I really like how Android handles sharing. In any app that has content you want to share with another app, you just hit “share”, and up pops a menu of places it can go. The share-to list is populated by whatever apps can accept your content so integrating with everything is really easy. On iPhone it seems like you have to either wait for Apple to build in support for sharing via individual services (e.g. Twitter), or go to the destination app first and then load the item to be shared from there.

I do admit that iPhone’s strict control over this means that the hand off is more sophisticated and little slicker, but I really miss the open-for-business approach Android takes in letting any app list itself on the share menu.

Better Google Apps

While apps in general are better in the iPhone universe, Google’s apps are the exception. I’ve found that Google not only releases more apps for Android than iPhone but they also come out more quickly and seem to be of higher quality.

Take Gmail as an obvious example. iPhone’s native email client supports Gmail, but if you do that you don’t get push notifications. Gmail gets around that by pretending to be an Exchange Server, so you can get push, but then you lose much of what makes Gmail awesome.

The Gmail app on Android is fantastic, but isn’t available on iPhone (as I write this, Google has released, and then pulled their Gmail app from the iPhone App Store—it’ll be back soon, but it’s literally years behind).

I also miss Google Talk. Are there any decent Google Talk apps for iPhone?

Oh and for star gazing, Google Sky Map is very impressive.

Better Development Experience

I don’t have a lot of experience with mobile development on either platform, but what little I do have leaves me loving Android development more than iPhone development. The objective-c stuff I played around with really melted my brain. Plus, provisioning and deployment was very tricky on iPhone. When playing around on my Droid, this stuff was easy, and without an NDA to worry about, people are much more talkative about it. All that talking means there’s a wealth of information out there to help.

To be fair, I have a lot of experience with programming that’s more similar to Android’s Java than iPhone’s Obj-C, but still. I think the fact that an industry is growing up around iPhone app development to let you build apps in anything but obj-c suggests that the iPhone platform is simply more difficult to work with.

Flash (But Just Barely)

This one almost didn’t make the list. Flash on Android is rarely a pleasant experience but there have been a few times where I wouldn’t have been able to get the info I needed without it. This is really a shame-on-you to the site owners that don’t have mobile-friendly versions of their sites, but the fact is, at least running flash was an option on my droid.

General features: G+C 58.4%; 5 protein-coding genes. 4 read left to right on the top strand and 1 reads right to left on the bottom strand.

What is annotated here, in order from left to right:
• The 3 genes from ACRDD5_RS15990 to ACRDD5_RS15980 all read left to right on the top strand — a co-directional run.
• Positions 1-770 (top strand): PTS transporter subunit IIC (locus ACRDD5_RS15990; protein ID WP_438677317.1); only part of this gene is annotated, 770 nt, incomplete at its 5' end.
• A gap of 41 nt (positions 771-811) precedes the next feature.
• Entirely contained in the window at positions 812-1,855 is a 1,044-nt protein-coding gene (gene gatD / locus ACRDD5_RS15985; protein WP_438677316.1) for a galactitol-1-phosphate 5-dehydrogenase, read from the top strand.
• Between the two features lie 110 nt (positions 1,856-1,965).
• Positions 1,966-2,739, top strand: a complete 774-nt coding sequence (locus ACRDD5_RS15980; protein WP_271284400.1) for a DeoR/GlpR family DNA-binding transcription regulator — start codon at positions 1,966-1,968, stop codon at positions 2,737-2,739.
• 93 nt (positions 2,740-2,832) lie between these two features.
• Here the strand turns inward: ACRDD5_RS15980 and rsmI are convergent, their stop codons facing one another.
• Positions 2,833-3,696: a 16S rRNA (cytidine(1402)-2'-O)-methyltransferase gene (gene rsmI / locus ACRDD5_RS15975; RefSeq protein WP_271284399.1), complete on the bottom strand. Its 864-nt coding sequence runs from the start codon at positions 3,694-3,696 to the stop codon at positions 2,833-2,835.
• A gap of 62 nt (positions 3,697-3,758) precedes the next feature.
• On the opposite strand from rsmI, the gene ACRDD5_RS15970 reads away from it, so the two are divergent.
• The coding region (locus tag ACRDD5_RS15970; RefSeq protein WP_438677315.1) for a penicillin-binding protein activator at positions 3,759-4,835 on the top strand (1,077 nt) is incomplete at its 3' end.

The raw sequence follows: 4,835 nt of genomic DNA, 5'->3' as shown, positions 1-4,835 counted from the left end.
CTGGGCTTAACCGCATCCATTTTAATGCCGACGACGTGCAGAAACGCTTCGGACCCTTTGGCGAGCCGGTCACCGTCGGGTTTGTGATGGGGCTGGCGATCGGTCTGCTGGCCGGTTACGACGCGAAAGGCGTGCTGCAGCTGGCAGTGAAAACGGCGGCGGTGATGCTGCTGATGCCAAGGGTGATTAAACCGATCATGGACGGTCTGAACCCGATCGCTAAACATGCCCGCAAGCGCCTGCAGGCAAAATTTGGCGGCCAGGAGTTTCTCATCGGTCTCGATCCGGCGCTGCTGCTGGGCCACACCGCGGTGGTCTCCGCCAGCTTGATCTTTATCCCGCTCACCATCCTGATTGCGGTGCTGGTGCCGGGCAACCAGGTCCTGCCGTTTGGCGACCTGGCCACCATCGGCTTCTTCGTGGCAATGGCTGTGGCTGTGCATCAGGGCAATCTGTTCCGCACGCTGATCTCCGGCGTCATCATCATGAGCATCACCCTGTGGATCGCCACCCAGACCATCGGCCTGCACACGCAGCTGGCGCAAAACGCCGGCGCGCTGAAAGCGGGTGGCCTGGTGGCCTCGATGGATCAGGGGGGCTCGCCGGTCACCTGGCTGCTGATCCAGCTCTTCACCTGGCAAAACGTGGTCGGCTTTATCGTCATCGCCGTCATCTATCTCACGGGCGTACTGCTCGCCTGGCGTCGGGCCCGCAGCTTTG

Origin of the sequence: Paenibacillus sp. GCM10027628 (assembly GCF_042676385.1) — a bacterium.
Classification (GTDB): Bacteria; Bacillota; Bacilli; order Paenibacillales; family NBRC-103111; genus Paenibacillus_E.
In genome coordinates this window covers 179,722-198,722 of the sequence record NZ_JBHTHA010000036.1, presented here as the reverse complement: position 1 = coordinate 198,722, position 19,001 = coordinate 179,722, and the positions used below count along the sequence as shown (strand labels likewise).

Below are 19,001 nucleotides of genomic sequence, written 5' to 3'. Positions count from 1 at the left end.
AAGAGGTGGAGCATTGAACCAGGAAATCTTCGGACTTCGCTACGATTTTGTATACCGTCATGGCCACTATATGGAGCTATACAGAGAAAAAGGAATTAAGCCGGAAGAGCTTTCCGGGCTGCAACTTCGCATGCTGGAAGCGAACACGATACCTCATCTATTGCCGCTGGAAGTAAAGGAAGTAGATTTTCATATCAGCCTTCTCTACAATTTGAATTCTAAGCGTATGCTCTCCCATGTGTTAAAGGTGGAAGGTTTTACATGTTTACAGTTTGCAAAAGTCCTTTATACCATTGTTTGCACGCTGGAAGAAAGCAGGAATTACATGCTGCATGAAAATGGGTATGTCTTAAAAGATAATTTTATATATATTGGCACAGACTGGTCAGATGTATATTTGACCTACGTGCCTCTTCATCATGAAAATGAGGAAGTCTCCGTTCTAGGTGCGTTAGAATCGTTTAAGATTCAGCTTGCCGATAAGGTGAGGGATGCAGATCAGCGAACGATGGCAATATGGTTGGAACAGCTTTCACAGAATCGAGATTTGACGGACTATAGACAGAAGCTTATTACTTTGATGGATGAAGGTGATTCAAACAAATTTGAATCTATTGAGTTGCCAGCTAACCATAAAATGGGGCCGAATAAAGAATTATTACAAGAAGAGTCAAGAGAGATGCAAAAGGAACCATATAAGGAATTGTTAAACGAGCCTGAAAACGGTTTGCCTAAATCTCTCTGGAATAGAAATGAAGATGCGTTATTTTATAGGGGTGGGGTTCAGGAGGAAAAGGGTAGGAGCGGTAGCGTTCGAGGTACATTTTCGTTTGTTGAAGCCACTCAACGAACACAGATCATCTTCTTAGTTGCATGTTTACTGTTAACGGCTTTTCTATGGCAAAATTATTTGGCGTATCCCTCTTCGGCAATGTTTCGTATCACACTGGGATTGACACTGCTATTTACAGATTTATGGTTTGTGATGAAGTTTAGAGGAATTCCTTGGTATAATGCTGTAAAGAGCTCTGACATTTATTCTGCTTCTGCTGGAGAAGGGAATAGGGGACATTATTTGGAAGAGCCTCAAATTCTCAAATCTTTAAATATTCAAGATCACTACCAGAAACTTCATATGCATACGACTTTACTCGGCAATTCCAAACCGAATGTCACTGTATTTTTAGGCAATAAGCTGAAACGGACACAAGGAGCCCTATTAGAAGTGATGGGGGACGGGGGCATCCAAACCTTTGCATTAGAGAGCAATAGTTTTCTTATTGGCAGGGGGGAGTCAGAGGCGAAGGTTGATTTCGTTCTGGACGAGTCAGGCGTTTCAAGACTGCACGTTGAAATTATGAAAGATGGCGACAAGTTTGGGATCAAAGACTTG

Tinkerer Friendly

I’m a life long tinkerer. One of my favorite things to do when I was little was to disassemble old electronics (phones, VCRs, computers, etc.) and then imagine how all the magical pieces inside worked. This led directly to my career in engineering (I actually know how some of that stuff works now!).

Android was very compatible with my tinkerer-inclined mind. I could dig around in the OS files, write quick and dirty apps, attach a debugger, root it, install various roms, etc. I know you can do a lot of that on iPhone, but with Android it’s all encouraged and seems much more accessible.

Cheaper/Standardized Accessories

While I do love the solid, versatile dock connector, I don’t love that everything that plugs into it costs $25. And if you do consider cheap chargers and cables, you have to wade through hundreds of one-star reviews about how a $6 piece of wire caused someone’s house to burn down and his dog to run away.

Luckily I don’t have to buy these but once! That is, unless Apple decides to change the beloved dock in such a way that all my old accessories stop working with newer devices…again :(.

Most Droids simply use a micro USB connection. This was great as it meant Wife and I could share chargers for our phones, Kindles, and Bluetooth headsets. And the chargers and cables were dirt cheap.

Navigation

One of the unsung heroes of the Android OS has got to be navigation. Yes, Maps is great (another example of Google’s apps being better on Android), but Navigation is amazing. It’s, by far, the best GPS navigation implementation I have ever used.

It’s fully integrated with Google Voice Actions, too (kind of like iPhone’s Siri) so I would routinely say things like this while driving, “navigate to Target/BestBuy/Dunkin Donuts/Natatorium in Some City” and it just works.

It is beautiful, fast, intuitive, and very effective. (It does kill the phone’s battery, though…)

go homeShortcuts

Shortcuts are one of the things I bet almost nobody uses, but they are great. You can add shortcuts to you home screen for apps, sure (Android normally keeps apps in a drawer, not on the home screen), but also for common actions like navigating to a specific address (home, work, etc.), calling someone, or playing a song. Having single-tap access to common actions is pretty great.

Conclusion

Like I said before, having so much computing power, and so much access to information available to us at all times is pretty amazing—all modern smart phones enable that. It’s great that we have so much competition in this space, too, as it will only serve to improve each platform.

I love where these things are heading and count myself lucky to have only first world problems like these to personally blog about :)

Any other switchers out there?